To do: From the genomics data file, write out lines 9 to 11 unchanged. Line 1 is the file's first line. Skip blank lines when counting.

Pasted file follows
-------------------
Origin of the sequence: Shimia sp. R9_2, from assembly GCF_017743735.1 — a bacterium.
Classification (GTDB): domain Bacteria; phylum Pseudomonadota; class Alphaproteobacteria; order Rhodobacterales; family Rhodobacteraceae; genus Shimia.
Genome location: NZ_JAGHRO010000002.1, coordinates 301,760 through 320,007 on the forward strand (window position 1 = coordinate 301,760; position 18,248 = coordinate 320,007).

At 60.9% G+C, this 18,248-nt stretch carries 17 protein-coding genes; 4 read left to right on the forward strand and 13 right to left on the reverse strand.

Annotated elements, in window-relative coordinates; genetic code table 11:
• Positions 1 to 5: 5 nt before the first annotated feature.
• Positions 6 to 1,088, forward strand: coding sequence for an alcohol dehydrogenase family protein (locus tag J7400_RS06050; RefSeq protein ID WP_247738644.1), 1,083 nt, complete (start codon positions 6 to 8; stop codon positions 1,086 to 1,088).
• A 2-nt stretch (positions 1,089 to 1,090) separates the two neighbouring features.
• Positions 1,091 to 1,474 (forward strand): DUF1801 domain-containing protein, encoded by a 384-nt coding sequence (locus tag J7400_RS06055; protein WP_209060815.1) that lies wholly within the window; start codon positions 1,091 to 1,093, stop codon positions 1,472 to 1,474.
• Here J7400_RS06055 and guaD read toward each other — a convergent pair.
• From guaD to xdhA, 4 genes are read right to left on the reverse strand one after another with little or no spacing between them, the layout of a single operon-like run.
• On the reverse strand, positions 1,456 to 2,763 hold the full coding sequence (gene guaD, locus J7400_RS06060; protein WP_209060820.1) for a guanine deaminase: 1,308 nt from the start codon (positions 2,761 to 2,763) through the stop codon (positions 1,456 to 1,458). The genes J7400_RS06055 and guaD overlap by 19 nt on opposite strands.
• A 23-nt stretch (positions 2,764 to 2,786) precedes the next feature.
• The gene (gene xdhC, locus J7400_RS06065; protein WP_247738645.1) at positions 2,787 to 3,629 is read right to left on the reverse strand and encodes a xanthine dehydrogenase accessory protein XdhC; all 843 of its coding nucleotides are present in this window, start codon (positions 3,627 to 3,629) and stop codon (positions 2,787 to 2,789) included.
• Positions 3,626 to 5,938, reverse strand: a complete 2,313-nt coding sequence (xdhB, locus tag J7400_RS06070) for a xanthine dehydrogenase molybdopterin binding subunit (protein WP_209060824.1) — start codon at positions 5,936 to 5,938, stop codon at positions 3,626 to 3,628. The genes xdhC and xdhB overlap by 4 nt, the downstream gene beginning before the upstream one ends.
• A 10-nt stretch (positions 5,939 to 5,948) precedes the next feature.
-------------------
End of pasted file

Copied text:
• Positions 1,091 to 1,474 (forward strand): DUF1801 domain-containing protein, encoded by a 384-nt coding sequence (locus tag J7400_RS06055; protein WP_209060815.1) that lies wholly within the window; start codon positions 1,091 to 1,093, stop codon positions 1,472 to 1,474.
• Here J7400_RS06055 and guaD read toward each other — a convergent pair.
• From guaD to xdhA, 4 genes are read right to left on the reverse strand one after another with little or no spacing between them, the layout of a single operon-like run.